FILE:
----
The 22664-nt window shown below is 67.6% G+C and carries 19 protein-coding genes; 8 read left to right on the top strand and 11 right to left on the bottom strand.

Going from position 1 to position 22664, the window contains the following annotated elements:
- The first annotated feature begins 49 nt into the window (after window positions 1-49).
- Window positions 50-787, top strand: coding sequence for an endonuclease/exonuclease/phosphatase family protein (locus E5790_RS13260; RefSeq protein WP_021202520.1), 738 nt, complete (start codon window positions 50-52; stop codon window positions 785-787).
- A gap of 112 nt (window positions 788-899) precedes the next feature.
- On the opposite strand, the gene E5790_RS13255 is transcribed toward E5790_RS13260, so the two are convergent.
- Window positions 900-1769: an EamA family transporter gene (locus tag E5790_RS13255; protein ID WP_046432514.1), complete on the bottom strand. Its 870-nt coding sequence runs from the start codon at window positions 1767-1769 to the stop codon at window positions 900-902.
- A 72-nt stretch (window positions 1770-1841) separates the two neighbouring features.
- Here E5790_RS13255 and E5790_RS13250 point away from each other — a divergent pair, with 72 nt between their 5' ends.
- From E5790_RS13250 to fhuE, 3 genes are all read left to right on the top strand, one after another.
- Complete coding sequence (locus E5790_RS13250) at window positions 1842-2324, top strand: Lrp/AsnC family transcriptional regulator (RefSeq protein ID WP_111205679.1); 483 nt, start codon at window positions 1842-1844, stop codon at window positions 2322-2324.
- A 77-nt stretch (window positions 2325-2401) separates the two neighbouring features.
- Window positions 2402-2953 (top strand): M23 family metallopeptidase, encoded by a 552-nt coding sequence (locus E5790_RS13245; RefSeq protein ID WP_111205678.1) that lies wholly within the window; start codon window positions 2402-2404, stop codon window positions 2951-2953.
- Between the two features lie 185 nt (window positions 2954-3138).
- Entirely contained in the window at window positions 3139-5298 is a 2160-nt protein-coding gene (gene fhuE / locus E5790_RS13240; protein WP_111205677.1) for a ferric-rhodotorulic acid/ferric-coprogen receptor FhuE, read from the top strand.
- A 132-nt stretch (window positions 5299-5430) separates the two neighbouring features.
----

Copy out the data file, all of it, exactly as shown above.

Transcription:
The 22664-nt window shown below is 67.6% G+C and carries 19 protein-coding genes; 8 read left to right on the top strand and 11 right to left on the bottom strand.

Going from position 1 to position 22664, the window contains the following annotated elements:
- The first annotated feature begins 49 nt into the window (after window positions 1-49).
- Window positions 50-787, top strand: coding sequence for an endonuclease/exonuclease/phosphatase family protein (locus E5790_RS13260; RefSeq protein WP_021202520.1), 738 nt, complete (start codon window positions 50-52; stop codon window positions 785-787).
- A gap of 112 nt (window positions 788-899) precedes the next feature.
- On the opposite strand, the gene E5790_RS13255 is transcribed toward E5790_RS13260, so the two are convergent.
- Window positions 900-1769: an EamA family transporter gene (locus tag E5790_RS13255; protein ID WP_046432514.1), complete on the bottom strand. Its 870-nt coding sequence runs from the start codon at window positions 1767-1769 to the stop codon at window positions 900-902.
- A 72-nt stretch (window positions 1770-1841) separates the two neighbouring features.
- Here E5790_RS13255 and E5790_RS13250 point away from each other — a divergent pair, with 72 nt between their 5' ends.
- From E5790_RS13250 to fhuE, 3 genes are all read left to right on the top strand, one after another.
- Complete coding sequence (locus E5790_RS13250) at window positions 1842-2324, top strand: Lrp/AsnC family transcriptional regulator (RefSeq protein ID WP_111205679.1); 483 nt, start codon at window positions 1842-1844, stop codon at window positions 2322-2324.
- A 77-nt stretch (window positions 2325-2401) separates the two neighbouring features.
- Window positions 2402-2953 (top strand): M23 family metallopeptidase, encoded by a 552-nt coding sequence (locus E5790_RS13245; RefSeq protein ID WP_111205678.1) that lies wholly within the window; start codon window positions 2402-2404, stop codon window positions 2951-2953.
- Between the two features lie 185 nt (window positions 2954-3138).
- Entirely contained in the window at window positions 3139-5298 is a 2160-nt protein-coding gene (gene fhuE / locus E5790_RS13240; protein WP_111205677.1) for a ferric-rhodotorulic acid/ferric-coprogen receptor FhuE, read from the top strand.
- A 132-nt stretch (window positions 5299-5430) separates the two neighbouring features.